First connection of 51 Sqn Mission Crew Training System to Air Battlespace Training Centre

Between 4-15 September 2017, we enabled the 51 Sqn Rivet Joint (RJ) Mission Crew Training System (MCTS), housed at RAF Waddington, to connect for the first time to the Air Battlespace Training Centre (ABTC).

RAF Rivet Joint RC-135W signals intelligence aircraft taking off from RAF Waddington

This allowed the crew to participate in Exercise VIRTUAL FURY, an air-centric training exercise designed to allow the Typhoon Force to train in a complex battlespace.

In previous iterations of the exercise, 51 Sqn have provided augmentees to support the overall exercise by roleplaying their roles from within the ABTC. This time they have been able to participate from their own simulator, enhancing the training their personnel receive from this exercise.

Wing Commander ‘Ruth’ Rendall, Officer Commanding ABTC, emphasised the importance of this training method: “51 Sqn has always provided expert individual support for Exercise VIRTUAL FURY, but having a full mission crew take-part has really improved collaboration and collective learning. We will aim to connect 51 Sqn for all future VIRTUAL FURY exercises.”

This is not the first time QinetiQ have integrated a remote simulator into Exercise VIRTUAL FURY – the Royal Navy’s Maritime Composite Training System and Sea King Airborne Surveillance and Control simulations are among the most recent – however, this has been one of the quickest integration efforts. Planning for this exercise only started some nine weeks ahead of the exercise, which was run with only one week of integration activity scheduled. The ability to do this is as a result of the extensive experience QinetiQ has in the distributed training domain.

DSALT Programme Technical Lead, Deborah Kearse, has highlighted the importance of this experience: “The ability to integrate a remote site into the ABTC is something that QinetiQ has been perfecting for over 10 years through the Mission Training through Distributed Simulation Capability Concept Demonstrator and follow-on Distributed Synthetic Air Land Training Programme.  Although each remote site brings different challenges, our continuous improvement approach has enabled us to streamline the integration effort at each iteration, reducing the time and effort required. Our experienced delivery team is critical to our success as they bring to bear their extensive knowledge, leveraging lessons learned from previous events for the benefit of the new exercise.”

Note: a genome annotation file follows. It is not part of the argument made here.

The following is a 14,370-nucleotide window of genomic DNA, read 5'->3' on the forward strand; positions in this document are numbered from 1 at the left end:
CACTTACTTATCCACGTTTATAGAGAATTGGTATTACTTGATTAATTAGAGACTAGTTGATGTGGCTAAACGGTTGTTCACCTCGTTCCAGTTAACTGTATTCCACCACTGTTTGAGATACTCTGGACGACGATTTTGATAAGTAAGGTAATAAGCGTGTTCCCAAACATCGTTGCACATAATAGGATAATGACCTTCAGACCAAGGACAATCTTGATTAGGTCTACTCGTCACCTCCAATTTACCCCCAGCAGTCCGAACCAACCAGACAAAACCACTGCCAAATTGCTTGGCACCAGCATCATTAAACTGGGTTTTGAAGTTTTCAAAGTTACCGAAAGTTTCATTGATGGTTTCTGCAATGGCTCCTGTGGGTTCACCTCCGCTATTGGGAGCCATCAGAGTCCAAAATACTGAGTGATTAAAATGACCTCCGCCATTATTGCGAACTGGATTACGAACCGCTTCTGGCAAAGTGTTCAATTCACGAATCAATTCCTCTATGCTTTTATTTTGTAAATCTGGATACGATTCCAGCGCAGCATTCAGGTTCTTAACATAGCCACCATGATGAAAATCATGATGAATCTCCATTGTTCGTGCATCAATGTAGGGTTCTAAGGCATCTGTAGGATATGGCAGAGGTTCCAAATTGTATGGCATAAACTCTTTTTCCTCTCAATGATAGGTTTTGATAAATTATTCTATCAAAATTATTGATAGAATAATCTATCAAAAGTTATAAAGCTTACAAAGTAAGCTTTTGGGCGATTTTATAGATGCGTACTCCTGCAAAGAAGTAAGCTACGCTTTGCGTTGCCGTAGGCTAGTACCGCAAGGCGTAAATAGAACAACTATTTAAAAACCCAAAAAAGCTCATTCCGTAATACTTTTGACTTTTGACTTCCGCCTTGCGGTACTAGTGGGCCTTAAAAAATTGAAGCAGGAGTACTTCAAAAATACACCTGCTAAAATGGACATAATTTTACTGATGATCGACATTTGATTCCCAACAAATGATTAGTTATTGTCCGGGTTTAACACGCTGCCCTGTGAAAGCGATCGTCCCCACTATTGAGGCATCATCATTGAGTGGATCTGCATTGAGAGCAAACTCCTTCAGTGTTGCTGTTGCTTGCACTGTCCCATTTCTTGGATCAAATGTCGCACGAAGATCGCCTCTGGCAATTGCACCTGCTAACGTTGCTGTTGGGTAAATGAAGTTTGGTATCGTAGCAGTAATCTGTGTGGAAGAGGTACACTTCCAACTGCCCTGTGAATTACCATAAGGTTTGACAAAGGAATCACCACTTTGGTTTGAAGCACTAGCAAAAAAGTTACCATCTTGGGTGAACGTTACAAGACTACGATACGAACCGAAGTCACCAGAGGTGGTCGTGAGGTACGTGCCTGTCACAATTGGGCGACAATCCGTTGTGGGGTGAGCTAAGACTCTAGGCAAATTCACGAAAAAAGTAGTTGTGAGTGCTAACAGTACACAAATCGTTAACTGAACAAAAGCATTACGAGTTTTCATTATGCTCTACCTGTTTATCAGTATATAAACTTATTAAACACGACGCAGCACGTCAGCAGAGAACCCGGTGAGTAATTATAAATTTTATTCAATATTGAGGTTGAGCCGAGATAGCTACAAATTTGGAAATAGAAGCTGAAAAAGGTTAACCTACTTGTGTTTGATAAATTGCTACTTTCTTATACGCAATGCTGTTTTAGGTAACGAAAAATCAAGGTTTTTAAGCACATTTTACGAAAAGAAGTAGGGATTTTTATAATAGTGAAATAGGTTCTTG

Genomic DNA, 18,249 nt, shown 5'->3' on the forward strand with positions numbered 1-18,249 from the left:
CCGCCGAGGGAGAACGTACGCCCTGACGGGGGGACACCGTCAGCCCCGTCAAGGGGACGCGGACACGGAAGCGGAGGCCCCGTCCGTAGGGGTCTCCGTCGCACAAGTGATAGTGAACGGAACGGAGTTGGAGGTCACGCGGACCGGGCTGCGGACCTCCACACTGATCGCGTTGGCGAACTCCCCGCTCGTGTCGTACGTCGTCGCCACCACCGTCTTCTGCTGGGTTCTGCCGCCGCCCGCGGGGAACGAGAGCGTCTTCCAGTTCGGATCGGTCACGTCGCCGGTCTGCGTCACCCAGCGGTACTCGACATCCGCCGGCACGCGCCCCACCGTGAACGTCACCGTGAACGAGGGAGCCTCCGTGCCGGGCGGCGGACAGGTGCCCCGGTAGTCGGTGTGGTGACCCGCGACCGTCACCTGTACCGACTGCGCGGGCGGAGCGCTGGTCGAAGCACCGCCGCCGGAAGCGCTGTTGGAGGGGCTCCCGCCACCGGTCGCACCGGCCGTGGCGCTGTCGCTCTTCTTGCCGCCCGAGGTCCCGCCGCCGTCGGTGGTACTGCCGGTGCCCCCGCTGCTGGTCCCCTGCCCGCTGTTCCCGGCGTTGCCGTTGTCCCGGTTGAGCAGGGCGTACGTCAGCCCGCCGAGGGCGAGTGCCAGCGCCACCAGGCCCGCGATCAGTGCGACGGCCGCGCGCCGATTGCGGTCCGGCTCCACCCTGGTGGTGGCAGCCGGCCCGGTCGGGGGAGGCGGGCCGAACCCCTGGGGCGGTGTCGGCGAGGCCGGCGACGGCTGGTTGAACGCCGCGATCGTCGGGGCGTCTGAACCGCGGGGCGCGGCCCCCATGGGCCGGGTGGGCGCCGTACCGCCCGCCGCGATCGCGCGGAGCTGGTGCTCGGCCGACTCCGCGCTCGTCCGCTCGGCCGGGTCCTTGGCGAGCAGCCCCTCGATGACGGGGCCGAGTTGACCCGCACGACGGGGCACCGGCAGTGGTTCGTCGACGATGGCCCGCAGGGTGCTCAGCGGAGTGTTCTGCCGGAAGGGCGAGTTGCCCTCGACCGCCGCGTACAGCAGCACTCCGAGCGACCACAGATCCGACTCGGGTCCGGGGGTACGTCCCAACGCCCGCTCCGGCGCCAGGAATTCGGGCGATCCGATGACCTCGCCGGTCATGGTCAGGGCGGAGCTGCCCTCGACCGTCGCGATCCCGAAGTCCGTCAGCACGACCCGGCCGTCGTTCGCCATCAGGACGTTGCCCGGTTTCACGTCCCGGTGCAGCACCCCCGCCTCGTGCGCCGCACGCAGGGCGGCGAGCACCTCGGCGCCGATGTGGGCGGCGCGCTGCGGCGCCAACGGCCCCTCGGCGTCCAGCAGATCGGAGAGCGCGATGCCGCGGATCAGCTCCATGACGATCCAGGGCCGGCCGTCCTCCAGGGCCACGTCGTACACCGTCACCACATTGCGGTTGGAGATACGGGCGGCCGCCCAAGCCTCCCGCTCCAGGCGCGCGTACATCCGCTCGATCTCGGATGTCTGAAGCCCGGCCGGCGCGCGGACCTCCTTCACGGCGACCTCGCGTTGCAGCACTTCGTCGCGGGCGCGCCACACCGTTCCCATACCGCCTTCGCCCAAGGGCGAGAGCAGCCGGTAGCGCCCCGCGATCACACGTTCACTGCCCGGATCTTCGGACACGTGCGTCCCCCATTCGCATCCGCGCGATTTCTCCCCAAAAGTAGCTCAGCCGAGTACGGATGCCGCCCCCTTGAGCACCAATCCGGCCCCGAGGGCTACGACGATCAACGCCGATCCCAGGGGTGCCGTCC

DSALT Service Delivery Project Manager, Derek Jacob, was very clear that the collective whole force approach played an important part in the success of this exercise: “The working relationships developed between QinetiQ, Inzpire and the Royal Air Force meant that we could collectively address issues as they materialised; the strengths of each party have paid dividends, enabling the exercises to develop on a daily basis and clearly demonstrate the worth of this approach”.

This is further emphasized by the 51 Sqn Project Officer: “The collaboration between QinetiQ, the ‘Big Safari’ team and L3 Communications has been exceptional.  The project has been a complete success with impressive results in an unprecedented time”.

Feedback from this exercise has been extremely positive and it has been deemed a success – we are now looking forward to the next time 51 Sqn can connect to the ABTC.

Wing Commander Simon Cloke, Officer Commanding 51 Squadron: “This exercise has not only proven the UKRJ MCTS connection to the ABTC, it has also provided an answer to the deficit in achieving our annual tactical training objectives.  Already we are looking to future ABTC exercises to work Rivet Joint interoperability challenges and further evolve our TTP development.  This has been an extremely successful start to 51 Squadron's distributed synthetic training programme in the UK.”